Riaz Shahid. That name will forever ring out when we speak of Pakistan’s film industry. His son, the decorated Armaghan Shahid or “Shaan” is one of the biggest stars the industry has ever seen.
The screenwriter and director carved out a niche for himself that no one has really tapped into since. While other directors focused on romantic films, social films, or comedies, Riaz Shahid tackled problems like the Palestine-Israel issue, democracy and dictatorship, and the Kashmir issue. On his 47th death anniversary, let’s recount his most iconic and important contributions to Pakistani cinema.
Riaz Shahid wrote the screenplay for this award winning feature that made the great Mohammad Ali a household name.
The story revolved around a brothel which served the elite. Mohammad Ali played a man who would marry young girls and then bring them to the brothel for sexual slavery. Throughout the majority of the film, he remained silent (thus the title of the film). The film also starred Deeba and Yousuf Khan. The film featured Habib Jalib’s master work “Main Nahin Maanta” in the voice of the sublime Ahmed Rushdi in the climactic scene. It was remarkable that the film was released at all within the dictatorship of Ayub Khan, especially because it was a scathing criticism of the government just beneath the surface.
Released in 1964, “Khamosh Raho” bagged several Nigar Awards including ‘Best Film’, ‘Best Supporting Actor’ for Mohammad Ali, and ‘Best Script’ for Riaz Shahid.
What’s incredible about Khamosh Raho is that it predicted two things about Pakistan’s history before they were to happen. It showed a war with India one year before the 1965 Kashmir conflict and it showed a brothel which the elite frequented before ‘General Rani’ became Yahya Khan’s ‘madam’ during his rule. It seems that Riaz Shahid was not only a great script writer but a prophesier.
“Shaheed” & “Zerqa”
Both won “Best film” awards, both were written by Riaz Shahid, both centered on the issue of Palestine, and both featured strong female leads which took the box office by storm. Let’s begin with “Shaheed”.
Released in 1962, this film featured a traveler, simply called ‘Ajnabi’ who arrives in a desert city named “Al-Watan”. While his primary goal seems to be that of mineral exploration, more nefarious purposes come to light later. At the center of all, there is a dancer named ‘Laila’ played by the iridescent ‘Musarrat Nazeer’. Before long the city loses its way and falls prey to vice after vice.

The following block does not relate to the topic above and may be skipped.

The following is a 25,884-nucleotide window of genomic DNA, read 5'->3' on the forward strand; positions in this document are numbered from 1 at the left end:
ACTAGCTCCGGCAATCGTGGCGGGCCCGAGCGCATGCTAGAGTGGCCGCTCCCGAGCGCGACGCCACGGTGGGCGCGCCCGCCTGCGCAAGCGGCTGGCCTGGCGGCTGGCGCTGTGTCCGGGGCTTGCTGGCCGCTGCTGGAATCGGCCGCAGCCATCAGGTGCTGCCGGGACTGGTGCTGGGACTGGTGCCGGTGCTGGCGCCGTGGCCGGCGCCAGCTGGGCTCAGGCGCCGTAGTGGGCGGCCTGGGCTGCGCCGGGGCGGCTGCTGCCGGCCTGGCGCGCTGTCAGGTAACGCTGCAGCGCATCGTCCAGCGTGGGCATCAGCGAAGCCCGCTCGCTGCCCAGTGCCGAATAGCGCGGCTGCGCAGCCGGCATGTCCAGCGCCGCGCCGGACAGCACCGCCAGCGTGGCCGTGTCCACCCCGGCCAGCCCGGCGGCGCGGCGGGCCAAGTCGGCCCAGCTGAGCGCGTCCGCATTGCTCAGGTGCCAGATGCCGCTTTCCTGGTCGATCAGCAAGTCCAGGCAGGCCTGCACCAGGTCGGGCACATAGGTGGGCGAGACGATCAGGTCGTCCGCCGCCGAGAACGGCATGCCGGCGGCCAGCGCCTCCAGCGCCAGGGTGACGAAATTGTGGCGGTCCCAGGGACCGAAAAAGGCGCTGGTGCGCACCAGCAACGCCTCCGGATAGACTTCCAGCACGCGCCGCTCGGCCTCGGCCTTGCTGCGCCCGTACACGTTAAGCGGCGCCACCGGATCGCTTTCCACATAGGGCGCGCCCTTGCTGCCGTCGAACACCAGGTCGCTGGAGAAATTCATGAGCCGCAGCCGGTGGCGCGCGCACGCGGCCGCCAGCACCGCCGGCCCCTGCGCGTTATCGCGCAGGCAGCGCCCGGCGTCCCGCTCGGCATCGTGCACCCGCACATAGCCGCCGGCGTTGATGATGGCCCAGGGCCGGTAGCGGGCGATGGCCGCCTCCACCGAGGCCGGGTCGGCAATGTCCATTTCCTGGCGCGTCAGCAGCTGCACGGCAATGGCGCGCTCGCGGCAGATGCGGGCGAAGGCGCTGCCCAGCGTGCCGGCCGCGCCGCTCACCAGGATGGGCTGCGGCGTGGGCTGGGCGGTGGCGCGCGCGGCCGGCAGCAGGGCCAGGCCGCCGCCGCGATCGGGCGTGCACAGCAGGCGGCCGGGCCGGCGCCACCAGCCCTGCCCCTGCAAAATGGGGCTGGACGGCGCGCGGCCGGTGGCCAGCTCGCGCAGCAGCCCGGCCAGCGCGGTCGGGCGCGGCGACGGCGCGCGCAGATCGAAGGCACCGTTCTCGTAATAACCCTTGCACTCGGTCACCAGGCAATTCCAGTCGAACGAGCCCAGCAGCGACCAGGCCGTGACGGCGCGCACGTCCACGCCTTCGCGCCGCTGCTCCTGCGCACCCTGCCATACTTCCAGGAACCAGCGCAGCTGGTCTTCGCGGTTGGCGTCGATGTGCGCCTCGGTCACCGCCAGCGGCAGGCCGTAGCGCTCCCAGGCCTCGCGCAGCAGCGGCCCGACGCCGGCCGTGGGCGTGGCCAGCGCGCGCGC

While the film never says it out loud, the city’s descent into madness is an allegory for Palestine’s destruction at the hands of Israel.
The film featured great actors like Taalish and Allauddeen, and poetry by the great Faiz Ahmed Faiz and Nasir Kazmi out to music. Some notable songs include “Uss Bewafa ka Shehr Hai” and “Nisar Main Teri Galiyon Ke”.
“Zerqa” more pointedly focused on Palestine than Shaheed. Released in 1969, it featured Neelo as the protagonist and titular ‘Zerqa”. The Late Agha Taalish played an Israeli General who looked eerily like Yahya Khan, Pakistan’s military dictator in those days. The Late Allauddin played a character reminiscent of Al-Fatah leader Yasser Arafat in the film. It is he who recruits Zerqa for a mission to infiltrate the ranks of Israeli Generals, disguised as a dancer.
In the film’s most iconic scene, Neelo dances to Habib Jalib’s “Raqs Zanjeer Pehen Kar Bhi Kiya Jaata Hai” while Taalish repeatedly burns her skin with his cigar. The scene was reminiscent of a real life traumatic incident that Neelo went through where she was forcefully asked to dance in front of the Nawab of Kalabagh, yet she refused. After hearing of her bravery, Riaz Shahid married her.
What was to be Riaz Shahid’s final feature was an examination of the Kashmir issue. The film showed the exploitation of the region by opposing forces and a struggle for freedom. Released in 1972, Yeh Amn featured Nisho, Shahid, Allauddeen, and Talish.
While the film did receive a lot of acclaims when it was released, it was heavily censored by the Bhutto government. At the time, Pakistan had just begun recovering from the disastrous 1971 war and had also bartered with India for the return of 90,000 troops. “Yeh Amn” was a rallying cry to stop the injustices in Kashmir at a time when the focus of the government was on avoiding conflict at all costs.
Yeh Amn is perhaps most relevant today when Kashmir has been under lockdown for over a month.
Riaz Shahid died in 1972 from Leukemia, yet whispers of “Riaz Shahid ko Cancer ne nahin Censor ne maara” were exchanged, remarking on the filmmaker’s disappointment that his film was so heavily cut down.
Riaz Shahid’s work will always remain an asset for Pakistan’s film industry. Not only did he show that a film on important issues could be made in Pakistan during the harshest of government rule, but that they could be wildly successful.
He was perhaps the most important filmmaker we’ve ever had, and since no one in the world, even today, dares to fully explore subjects like Palestine or Kashmir on film except with violent war films, he remains unique. Though, something tells me he would not wish it to remain that way were he alive today.
Today’s filmmakers have a duty to live up to his legacy, to at least make an effort to make films on the most important issues plaguing Pakistan and the world at large.